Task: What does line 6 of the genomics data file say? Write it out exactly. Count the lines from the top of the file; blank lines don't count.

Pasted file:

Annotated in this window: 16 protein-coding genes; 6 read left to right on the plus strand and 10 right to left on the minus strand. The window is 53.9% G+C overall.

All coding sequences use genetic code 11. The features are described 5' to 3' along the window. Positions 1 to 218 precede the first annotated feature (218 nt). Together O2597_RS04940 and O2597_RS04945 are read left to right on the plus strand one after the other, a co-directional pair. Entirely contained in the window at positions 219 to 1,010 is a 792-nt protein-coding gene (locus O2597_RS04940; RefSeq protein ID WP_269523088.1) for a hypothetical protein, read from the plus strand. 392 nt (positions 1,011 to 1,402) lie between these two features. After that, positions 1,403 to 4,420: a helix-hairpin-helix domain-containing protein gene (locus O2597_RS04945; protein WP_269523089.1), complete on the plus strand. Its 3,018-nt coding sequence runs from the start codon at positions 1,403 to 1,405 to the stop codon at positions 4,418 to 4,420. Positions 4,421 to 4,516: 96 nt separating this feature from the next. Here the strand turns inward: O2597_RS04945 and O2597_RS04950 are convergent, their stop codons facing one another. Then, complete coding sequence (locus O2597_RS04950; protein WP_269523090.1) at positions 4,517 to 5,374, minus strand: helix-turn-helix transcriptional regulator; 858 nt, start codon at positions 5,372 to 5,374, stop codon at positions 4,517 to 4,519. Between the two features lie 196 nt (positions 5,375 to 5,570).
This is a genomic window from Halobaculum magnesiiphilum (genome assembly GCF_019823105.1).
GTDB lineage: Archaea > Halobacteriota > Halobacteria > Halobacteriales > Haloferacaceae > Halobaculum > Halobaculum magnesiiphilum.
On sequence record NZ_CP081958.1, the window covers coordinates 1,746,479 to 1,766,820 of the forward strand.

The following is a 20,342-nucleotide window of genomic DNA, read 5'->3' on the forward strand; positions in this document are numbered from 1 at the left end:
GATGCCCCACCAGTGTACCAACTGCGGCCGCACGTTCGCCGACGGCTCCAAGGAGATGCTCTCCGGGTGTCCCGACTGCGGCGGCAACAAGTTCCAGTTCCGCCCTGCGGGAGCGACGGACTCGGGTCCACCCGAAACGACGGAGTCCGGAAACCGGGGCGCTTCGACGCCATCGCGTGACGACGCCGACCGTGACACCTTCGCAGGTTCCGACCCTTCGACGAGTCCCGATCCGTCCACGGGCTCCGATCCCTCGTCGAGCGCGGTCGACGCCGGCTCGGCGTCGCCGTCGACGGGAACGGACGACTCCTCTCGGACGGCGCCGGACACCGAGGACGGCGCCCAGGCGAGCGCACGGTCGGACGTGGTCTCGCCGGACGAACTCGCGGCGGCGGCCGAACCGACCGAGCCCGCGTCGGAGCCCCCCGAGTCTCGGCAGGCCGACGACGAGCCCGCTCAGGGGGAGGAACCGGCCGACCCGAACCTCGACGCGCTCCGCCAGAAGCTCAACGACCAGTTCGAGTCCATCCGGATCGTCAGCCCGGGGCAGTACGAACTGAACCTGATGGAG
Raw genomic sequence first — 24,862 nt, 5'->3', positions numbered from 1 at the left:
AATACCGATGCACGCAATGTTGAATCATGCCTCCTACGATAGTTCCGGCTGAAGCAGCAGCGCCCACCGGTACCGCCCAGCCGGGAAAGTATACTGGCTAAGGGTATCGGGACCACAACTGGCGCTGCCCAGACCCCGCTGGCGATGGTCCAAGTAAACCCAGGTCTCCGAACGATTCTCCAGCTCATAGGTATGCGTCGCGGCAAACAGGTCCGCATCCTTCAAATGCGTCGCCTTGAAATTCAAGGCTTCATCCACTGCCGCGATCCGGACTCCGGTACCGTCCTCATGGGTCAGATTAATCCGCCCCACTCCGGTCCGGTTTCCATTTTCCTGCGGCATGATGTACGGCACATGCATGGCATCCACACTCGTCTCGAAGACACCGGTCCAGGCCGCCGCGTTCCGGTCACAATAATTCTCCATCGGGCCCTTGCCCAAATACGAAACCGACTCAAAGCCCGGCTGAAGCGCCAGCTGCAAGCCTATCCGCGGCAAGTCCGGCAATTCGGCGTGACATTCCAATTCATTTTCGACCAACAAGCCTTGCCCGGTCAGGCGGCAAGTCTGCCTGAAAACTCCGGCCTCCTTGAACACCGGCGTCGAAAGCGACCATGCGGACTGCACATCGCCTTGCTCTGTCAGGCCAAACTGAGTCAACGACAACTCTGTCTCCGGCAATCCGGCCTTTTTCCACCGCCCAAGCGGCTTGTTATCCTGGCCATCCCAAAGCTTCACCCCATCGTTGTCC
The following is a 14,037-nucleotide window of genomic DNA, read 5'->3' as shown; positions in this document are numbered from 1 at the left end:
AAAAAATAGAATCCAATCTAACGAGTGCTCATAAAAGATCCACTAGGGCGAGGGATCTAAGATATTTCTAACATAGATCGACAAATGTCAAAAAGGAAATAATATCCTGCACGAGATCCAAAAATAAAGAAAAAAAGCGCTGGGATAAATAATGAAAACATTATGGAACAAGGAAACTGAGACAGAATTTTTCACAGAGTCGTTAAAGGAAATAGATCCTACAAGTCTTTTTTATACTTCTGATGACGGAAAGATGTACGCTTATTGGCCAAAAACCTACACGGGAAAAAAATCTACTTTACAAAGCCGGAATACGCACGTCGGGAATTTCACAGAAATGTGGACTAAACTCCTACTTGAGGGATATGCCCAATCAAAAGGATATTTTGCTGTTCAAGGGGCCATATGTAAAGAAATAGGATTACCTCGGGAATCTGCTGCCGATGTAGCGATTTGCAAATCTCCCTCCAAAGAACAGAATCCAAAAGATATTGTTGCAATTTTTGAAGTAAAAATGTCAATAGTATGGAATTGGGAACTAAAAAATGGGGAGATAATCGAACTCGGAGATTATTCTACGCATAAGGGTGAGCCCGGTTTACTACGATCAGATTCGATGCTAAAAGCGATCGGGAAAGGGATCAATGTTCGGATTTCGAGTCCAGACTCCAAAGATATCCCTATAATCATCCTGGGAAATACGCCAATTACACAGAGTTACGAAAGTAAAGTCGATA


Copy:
The following is a 20,342-nucleotide window of genomic DNA, read 5'->3' on the forward strand; positions in this document are numbered from 1 at the left end: